Complaint hotline for short-term rentals fields 20 calls in Breckenridge in its first weeks
The mayor of Breckenridge has the number programmed into his smartphone, but it was one of his peers on town council who had to use it first.
A new 24-hour complaint hotline that allows people to phone in complaints against short-term rentals operating in Breckenridge and Silverthorne has not gone unused since it went live at the beginning of the year.
With the number — 970-368-2044 — being so new, the data is only starting to materialize. Still, it’s the first read on how well the new soon-to-be countywide hotline is working.
“One of those noise calls is mine,” Breckenridge Councilwoman Wendy Wolfe said Tuesday. “I had to use (the hotline) a week ago Saturday on a new short-term rental in our neighborhood and a very loud, obnoxious barking dog that was running all over the place — and it worked.”
So far, there have been just under 20 calls in Breckenridge, said Brian Waldes, the town’s finance director. Most have been over noise, and all of the complaints have been addressed.
The hotline is part of a sweeping series of new regulations across Summit County with Silverthorne, Breckenridge, Frisco, Dillon and the Summit County commissioners all moving on new rules for short-term rentals operating in their jurisdictions in recent months. While the new rules aren’t universal across the county, each government is requiring that a responsible agent address complaints generated by short-term rentals within an hour. In Silverthorne, the agent has only 30 minutes to address the complaint between the hours of 11 p.m. to 7 a.m.
Because Breckenridge and Silverthorne were the first to act, their short-term rules went into effect at the beginning of the New Year. Recently approved regulations on short-term rentals in Dillon, Frisco and unincorporated Summit County will take effect later this year.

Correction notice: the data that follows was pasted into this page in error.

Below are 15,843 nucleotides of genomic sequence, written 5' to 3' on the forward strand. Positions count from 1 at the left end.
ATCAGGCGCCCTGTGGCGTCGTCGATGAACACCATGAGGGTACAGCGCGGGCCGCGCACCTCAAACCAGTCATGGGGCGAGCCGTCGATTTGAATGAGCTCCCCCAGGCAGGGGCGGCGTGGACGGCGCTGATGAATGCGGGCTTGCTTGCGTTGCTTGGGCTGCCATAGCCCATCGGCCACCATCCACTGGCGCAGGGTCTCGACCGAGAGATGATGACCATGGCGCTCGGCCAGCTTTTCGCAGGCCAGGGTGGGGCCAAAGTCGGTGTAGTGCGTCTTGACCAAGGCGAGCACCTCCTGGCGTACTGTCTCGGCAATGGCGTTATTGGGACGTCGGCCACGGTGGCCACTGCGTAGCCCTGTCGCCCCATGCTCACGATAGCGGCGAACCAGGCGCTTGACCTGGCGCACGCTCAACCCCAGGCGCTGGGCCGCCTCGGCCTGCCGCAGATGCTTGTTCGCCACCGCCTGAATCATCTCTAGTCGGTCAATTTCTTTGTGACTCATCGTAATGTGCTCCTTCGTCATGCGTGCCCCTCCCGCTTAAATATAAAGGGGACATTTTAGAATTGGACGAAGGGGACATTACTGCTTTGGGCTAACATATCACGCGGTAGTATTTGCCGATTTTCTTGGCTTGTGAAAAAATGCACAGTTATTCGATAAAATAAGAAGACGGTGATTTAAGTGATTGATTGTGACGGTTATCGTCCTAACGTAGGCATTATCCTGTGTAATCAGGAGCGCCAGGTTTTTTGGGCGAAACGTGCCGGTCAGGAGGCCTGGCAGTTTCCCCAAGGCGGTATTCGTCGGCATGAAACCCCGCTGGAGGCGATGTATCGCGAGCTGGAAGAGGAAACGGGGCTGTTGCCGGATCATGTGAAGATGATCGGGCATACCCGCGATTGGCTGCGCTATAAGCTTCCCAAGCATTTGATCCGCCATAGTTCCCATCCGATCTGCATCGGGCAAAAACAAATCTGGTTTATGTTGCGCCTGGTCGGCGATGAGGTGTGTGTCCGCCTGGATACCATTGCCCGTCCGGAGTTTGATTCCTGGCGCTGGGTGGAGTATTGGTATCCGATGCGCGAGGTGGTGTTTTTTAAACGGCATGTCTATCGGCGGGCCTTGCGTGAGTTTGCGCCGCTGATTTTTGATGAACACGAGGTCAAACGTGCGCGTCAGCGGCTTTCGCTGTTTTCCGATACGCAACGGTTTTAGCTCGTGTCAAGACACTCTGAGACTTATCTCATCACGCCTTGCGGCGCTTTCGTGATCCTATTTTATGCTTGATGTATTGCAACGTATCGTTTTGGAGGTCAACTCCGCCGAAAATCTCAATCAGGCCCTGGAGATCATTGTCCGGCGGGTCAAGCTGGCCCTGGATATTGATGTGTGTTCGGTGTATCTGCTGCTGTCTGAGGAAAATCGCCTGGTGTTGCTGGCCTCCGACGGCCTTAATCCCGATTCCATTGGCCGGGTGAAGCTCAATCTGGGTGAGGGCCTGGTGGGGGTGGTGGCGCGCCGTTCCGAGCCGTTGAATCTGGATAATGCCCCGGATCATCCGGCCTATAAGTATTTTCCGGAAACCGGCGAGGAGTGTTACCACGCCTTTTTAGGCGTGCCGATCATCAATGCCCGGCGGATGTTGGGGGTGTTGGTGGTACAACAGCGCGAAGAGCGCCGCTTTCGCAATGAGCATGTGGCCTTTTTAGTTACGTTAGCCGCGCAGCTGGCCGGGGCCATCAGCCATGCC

In Silverthorne, the hotline received two noise complaints over the holidays, but it turned out both of those addresses were actually in the Wildernest neighborhood, which lies outside town limits.
Because the homes were outside Silverthorne’s jurisdiction, the calls were relayed to the non-emergency dispatch line of the Summit County Sheriff’s Office, Silverthorne director of finance Laura Kennedy said via email.
She added that town staff who’ve been tasked with ensuring short-term rentals fall in line with the towns’ and county’s new rules met with dispatch before rolling out the new hotline. At this point, the calls that make their way to dispatch are still being handled by police, she said.
Breckenridge has had a few issues with the contract information it provided the call center, leading to some calls getting forwarded to dispatch, Waldes said. The goal of the call center is to avoid that, and Waldes said they’ve fixed the problem.
“If that’s our worst stumble out of the gate, I’ll be pretty happy with that,” he told council Tuesday night.
Once the county and all municipal jurisdictions are on board with the complaint hotline, town officials will meet with dispatch again to determine whether they need to make any changes to the procedure, while also looking into co-op advertising to better inform the public about the new complaint hotline, Kennedy said.
Both Silverthorne and Breckenridge have been working to ensure residents are aware of the complaint hotline and how it works. Silverthorne put out an informational flyer in utility bills sent out in early January, and Breckenridge has been making similar efforts to get word out.
Communication and knowledge are a key, and it appears word about the hotline is making its way to locals.
Councilwoman Elisabeth Lawrence said she was visiting friends on Peak 8 in Breckenridge last weekend when an illegally parked car at a short-term rental was blocking a snowplow from getting through. Lawrence said her friends called the hotline and were presently surprised how nice the person who answered the phone was.
It took an hour and a half to resolve the parking issue, Lawrence added, but it did get addressed. That raised at least one question for town manager Rick Holman, who noted that Breckenridge’s new rules dictate these issues must be handled more quickly.
“It’s still a problem, I think. The rules say an hour,” Holman replied before saying that tracking exactly when complaints are phoned in and then not resolved will be something the town needs to focus on as staff look to enforce the new rules, multiple violations of which can lead to an owner losing his or her business license.
Where the towns had to rely on anecdotal stories about individual experiences with short-term rentals before the complaint hotline, staff can now get the calls and type of complaints being levied against the units on a daily basis.
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